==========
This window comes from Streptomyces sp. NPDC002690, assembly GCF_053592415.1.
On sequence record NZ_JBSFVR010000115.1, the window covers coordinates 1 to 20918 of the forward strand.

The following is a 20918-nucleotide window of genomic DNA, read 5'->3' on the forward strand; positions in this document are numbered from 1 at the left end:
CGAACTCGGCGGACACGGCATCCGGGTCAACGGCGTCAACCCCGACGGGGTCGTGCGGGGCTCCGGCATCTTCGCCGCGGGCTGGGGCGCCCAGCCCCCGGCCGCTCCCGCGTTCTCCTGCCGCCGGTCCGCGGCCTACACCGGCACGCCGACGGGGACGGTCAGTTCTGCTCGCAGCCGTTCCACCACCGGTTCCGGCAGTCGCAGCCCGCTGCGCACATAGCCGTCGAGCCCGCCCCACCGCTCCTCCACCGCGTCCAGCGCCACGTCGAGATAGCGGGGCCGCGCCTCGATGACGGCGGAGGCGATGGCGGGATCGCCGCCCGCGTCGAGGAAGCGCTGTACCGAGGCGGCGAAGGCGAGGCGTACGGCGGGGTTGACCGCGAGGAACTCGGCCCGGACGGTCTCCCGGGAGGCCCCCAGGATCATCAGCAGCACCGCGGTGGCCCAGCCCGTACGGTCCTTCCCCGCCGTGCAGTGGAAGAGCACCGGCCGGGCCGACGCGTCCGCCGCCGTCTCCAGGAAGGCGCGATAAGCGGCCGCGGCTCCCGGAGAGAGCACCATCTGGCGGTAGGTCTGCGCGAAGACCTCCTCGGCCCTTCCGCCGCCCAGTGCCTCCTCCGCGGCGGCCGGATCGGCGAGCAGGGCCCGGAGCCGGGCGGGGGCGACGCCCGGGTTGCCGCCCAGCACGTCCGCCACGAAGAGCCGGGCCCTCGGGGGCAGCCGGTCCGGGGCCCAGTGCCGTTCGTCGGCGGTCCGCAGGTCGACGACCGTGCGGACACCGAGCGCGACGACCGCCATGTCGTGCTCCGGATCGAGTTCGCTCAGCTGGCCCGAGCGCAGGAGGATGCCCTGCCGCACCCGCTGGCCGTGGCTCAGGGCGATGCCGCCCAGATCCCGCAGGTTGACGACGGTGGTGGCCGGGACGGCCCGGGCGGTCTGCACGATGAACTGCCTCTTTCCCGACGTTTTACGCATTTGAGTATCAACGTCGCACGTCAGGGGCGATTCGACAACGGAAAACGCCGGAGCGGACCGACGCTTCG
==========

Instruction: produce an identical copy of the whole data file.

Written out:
This window comes from Streptomyces sp. NPDC002690, assembly GCF_053592415.1.
On sequence record NZ_JBSFVR010000115.1, the window covers coordinates 1 to 20918 of the forward strand.

The following is a 20918-nucleotide window of genomic DNA, read 5'->3' on the forward strand; positions in this document are numbered from 1 at the left end:
CGAACTCGGCGGACACGGCATCCGGGTCAACGGCGTCAACCCCGACGGGGTCGTGCGGGGCTCCGGCATCTTCGCCGCGGGCTGGGGCGCCCAGCCCCCGGCCGCTCCCGCGTTCTCCTGCCGCCGGTCCGCGGCCTACACCGGCACGCCGACGGGGACGGTCAGTTCTGCTCGCAGCCGTTCCACCACCGGTTCCGGCAGTCGCAGCCCGCTGCGCACATAGCCGTCGAGCCCGCCCCACCGCTCCTCCACCGCGTCCAGCGCCACGTCGAGATAGCGGGGCCGCGCCTCGATGACGGCGGAGGCGATGGCGGGATCGCCGCCCGCGTCGAGGAAGCGCTGTACCGAGGCGGCGAAGGCGAGGCGTACGGCGGGGTTGACCGCGAGGAACTCGGCCCGGACGGTCTCCCGGGAGGCCCCCAGGATCATCAGCAGCACCGCGGTGGCCCAGCCCGTACGGTCCTTCCCCGCCGTGCAGTGGAAGAGCACCGGCCGGGCCGACGCGTCCGCCGCCGTCTCCAGGAAGGCGCGATAAGCGGCCGCGGCTCCCGGAGAGAGCACCATCTGGCGGTAGGTCTGCGCGAAGACCTCCTCGGCCCTTCCGCCGCCCAGTGCCTCCTCCGCGGCGGCCGGATCGGCGAGCAGGGCCCGGAGCCGGGCGGGGGCGACGCCCGGGTTGCCGCCCAGCACGTCCGCCACGAAGAGCCGGGCCCTCGGGGGCAGCCGGTCCGGGGCCCAGTGCCGTTCGTCGGCGGTCCGCAGGTCGACGACCGTGCGGACACCGAGCGCGACGACCGCCATGTCGTGCTCCGGATCGAGTTCGCTCAGCTGGCCCGAGCGCAGGAGGATGCCCTGCCGCACCCGCTGGCCGTGGCTCAGGGCGATGCCGCCCAGATCCCGCAGGTTGACGACGGTGGTGGCCGGGACGGCCCGGGCGGTCTGCACGATGAACTGCCTCTTTCCCGACGTTTTACGCATTTGAGTATCAACGTCGCACGTCAGGGGCGATTCGACAACGGAAAACGCCGGAGCGGACCGACGCTTCG